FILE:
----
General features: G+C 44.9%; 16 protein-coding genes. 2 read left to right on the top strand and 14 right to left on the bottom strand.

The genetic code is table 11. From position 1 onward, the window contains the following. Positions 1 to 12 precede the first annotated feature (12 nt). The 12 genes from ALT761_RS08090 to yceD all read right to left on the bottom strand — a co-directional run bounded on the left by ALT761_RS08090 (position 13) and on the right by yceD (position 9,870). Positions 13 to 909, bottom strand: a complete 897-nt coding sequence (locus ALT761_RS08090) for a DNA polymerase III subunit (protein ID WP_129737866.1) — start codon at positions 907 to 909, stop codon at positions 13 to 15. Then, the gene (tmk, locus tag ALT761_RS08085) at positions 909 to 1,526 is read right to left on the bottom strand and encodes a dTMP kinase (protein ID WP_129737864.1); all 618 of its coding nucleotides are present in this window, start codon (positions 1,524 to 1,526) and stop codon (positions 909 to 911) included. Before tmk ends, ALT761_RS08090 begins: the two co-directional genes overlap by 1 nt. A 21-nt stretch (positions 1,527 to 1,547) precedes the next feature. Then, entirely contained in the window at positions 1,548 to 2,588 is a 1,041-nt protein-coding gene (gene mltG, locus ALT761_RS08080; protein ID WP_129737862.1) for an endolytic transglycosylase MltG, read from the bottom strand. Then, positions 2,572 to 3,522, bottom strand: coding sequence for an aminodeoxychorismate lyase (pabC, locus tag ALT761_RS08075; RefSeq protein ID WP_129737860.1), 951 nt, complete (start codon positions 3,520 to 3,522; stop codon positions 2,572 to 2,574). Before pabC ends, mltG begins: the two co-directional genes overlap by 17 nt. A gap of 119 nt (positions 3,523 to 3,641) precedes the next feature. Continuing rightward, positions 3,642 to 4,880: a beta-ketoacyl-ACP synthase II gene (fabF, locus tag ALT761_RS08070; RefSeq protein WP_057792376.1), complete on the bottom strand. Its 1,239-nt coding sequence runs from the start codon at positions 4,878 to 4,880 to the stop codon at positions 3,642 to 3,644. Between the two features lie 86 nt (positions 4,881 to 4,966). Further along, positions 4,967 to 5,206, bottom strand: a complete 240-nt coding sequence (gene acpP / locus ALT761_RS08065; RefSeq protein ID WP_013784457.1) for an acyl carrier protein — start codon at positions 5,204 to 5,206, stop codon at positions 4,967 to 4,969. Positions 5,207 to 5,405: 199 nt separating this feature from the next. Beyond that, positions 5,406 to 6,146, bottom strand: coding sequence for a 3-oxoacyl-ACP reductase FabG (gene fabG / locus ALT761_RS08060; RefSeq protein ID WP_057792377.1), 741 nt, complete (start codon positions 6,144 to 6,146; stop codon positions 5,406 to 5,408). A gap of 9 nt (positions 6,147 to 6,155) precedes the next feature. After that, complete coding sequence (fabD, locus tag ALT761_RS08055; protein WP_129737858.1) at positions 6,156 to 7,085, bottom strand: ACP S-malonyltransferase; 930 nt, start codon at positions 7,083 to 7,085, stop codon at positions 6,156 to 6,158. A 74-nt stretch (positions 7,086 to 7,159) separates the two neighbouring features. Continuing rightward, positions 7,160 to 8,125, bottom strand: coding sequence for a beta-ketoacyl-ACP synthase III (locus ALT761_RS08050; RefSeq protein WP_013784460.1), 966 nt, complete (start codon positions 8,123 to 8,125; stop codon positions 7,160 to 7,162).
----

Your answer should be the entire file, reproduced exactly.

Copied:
General features: G+C 44.9%; 16 protein-coding genes. 2 read left to right on the top strand and 14 right to left on the bottom strand.

The genetic code is table 11. From position 1 onward, the window contains the following. Positions 1 to 12 precede the first annotated feature (12 nt). The 12 genes from ALT761_RS08090 to yceD all read right to left on the bottom strand — a co-directional run bounded on the left by ALT761_RS08090 (position 13) and on the right by yceD (position 9,870). Positions 13 to 909, bottom strand: a complete 897-nt coding sequence (locus ALT761_RS08090) for a DNA polymerase III subunit (protein ID WP_129737866.1) — start codon at positions 907 to 909, stop codon at positions 13 to 15. Then, the gene (tmk, locus tag ALT761_RS08085) at positions 909 to 1,526 is read right to left on the bottom strand and encodes a dTMP kinase (protein ID WP_129737864.1); all 618 of its coding nucleotides are present in this window, start codon (positions 1,524 to 1,526) and stop codon (positions 909 to 911) included. Before tmk ends, ALT761_RS08090 begins: the two co-directional genes overlap by 1 nt. A 21-nt stretch (positions 1,527 to 1,547) precedes the next feature. Then, entirely contained in the window at positions 1,548 to 2,588 is a 1,041-nt protein-coding gene (gene mltG, locus ALT761_RS08080; protein ID WP_129737862.1) for an endolytic transglycosylase MltG, read from the bottom strand. Then, positions 2,572 to 3,522, bottom strand: coding sequence for an aminodeoxychorismate lyase (pabC, locus tag ALT761_RS08075; RefSeq protein ID WP_129737860.1), 951 nt, complete (start codon positions 3,520 to 3,522; stop codon positions 2,572 to 2,574). Before pabC ends, mltG begins: the two co-directional genes overlap by 17 nt. A gap of 119 nt (positions 3,523 to 3,641) precedes the next feature. Continuing rightward, positions 3,642 to 4,880: a beta-ketoacyl-ACP synthase II gene (fabF, locus tag ALT761_RS08070; RefSeq protein WP_057792376.1), complete on the bottom strand. Its 1,239-nt coding sequence runs from the start codon at positions 4,878 to 4,880 to the stop codon at positions 3,642 to 3,644. Between the two features lie 86 nt (positions 4,881 to 4,966). Further along, positions 4,967 to 5,206, bottom strand: a complete 240-nt coding sequence (gene acpP / locus ALT761_RS08065; RefSeq protein ID WP_013784457.1) for an acyl carrier protein — start codon at positions 5,204 to 5,206, stop codon at positions 4,967 to 4,969. Positions 5,207 to 5,405: 199 nt separating this feature from the next. Beyond that, positions 5,406 to 6,146, bottom strand: coding sequence for a 3-oxoacyl-ACP reductase FabG (gene fabG / locus ALT761_RS08060; RefSeq protein ID WP_057792377.1), 741 nt, complete (start codon positions 6,144 to 6,146; stop codon positions 5,406 to 5,408). A gap of 9 nt (positions 6,147 to 6,155) precedes the next feature. After that, complete coding sequence (fabD, locus tag ALT761_RS08055; protein WP_129737858.1) at positions 6,156 to 7,085, bottom strand: ACP S-malonyltransferase; 930 nt, start codon at positions 7,083 to 7,085, stop codon at positions 6,156 to 6,158. A 74-nt stretch (positions 7,086 to 7,159) separates the two neighbouring features. Continuing rightward, positions 7,160 to 8,125, bottom strand: coding sequence for a beta-ketoacyl-ACP synthase III (locus ALT761_RS08050; RefSeq protein WP_013784460.1), 966 nt, complete (start codon positions 8,123 to 8,125; stop codon positions 7,160 to 7,162).